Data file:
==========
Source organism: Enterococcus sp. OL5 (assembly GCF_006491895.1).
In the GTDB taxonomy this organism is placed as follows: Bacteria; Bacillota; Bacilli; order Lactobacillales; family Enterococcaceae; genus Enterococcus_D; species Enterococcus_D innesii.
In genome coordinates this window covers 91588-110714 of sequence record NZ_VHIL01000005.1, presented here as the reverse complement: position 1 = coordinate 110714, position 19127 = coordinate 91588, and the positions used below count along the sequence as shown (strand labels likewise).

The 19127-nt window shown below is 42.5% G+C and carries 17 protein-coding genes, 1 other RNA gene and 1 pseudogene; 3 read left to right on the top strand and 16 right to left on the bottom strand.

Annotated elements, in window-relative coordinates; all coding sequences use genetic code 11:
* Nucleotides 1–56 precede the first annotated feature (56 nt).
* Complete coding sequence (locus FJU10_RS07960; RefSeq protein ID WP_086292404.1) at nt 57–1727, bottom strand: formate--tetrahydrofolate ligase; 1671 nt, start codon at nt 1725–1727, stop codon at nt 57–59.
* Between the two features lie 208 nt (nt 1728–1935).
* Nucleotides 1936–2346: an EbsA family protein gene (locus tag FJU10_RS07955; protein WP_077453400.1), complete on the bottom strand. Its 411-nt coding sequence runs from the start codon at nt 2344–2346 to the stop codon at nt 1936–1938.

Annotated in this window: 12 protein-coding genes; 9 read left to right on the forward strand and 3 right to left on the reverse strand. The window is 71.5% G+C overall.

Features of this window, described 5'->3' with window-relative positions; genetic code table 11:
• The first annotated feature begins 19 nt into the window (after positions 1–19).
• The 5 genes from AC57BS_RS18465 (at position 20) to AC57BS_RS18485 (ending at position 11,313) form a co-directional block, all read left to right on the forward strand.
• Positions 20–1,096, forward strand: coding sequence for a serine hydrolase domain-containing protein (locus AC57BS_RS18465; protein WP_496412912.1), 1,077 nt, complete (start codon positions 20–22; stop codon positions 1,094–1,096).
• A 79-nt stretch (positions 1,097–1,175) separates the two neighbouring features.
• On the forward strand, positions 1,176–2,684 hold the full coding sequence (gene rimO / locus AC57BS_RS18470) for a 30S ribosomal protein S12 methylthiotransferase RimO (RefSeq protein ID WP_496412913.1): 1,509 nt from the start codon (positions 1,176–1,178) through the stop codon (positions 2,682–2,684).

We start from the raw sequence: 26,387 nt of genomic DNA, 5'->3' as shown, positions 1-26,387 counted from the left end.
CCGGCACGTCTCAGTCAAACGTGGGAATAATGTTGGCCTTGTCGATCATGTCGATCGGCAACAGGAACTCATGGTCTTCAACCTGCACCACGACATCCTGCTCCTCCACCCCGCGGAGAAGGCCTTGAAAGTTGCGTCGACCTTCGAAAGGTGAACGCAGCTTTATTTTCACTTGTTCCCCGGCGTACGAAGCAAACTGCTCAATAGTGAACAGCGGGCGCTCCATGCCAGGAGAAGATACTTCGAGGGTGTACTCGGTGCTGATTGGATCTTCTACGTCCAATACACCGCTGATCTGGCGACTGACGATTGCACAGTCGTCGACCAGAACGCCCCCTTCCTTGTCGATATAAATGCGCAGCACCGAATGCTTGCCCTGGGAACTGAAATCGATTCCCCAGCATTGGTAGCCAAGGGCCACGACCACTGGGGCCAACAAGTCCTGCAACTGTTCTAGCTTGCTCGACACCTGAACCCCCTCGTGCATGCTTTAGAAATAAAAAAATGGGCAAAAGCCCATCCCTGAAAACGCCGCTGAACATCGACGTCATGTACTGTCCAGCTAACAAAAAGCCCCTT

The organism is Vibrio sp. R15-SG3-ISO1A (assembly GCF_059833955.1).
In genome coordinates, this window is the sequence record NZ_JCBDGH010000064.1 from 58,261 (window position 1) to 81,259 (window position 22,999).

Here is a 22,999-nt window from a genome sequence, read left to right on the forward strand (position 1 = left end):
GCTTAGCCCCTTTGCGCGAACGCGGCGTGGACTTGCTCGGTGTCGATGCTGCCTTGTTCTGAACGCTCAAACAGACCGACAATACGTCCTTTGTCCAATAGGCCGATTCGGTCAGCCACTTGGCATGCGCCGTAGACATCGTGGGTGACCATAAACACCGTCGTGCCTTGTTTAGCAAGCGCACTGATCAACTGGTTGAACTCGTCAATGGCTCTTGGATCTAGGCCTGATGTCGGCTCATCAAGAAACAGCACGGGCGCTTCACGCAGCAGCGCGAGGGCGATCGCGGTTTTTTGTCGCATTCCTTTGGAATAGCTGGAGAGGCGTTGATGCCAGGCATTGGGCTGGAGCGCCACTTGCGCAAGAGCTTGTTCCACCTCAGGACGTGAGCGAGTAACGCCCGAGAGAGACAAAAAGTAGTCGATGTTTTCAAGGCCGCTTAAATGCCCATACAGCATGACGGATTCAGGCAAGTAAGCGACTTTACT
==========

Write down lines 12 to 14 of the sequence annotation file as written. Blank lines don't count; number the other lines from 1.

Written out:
• The first annotated feature begins 19 nt into the window (after positions 1–19).
• The 5 genes from AC57BS_RS18465 (at position 20) to AC57BS_RS18485 (ending at position 11,313) form a co-directional block, all read left to right on the forward strand.
• Positions 20–1,096, forward strand: coding sequence for a serine hydrolase domain-containing protein (locus AC57BS_RS18465; protein WP_496412912.1), 1,077 nt, complete (start codon positions 20–22; stop codon positions 1,094–1,096).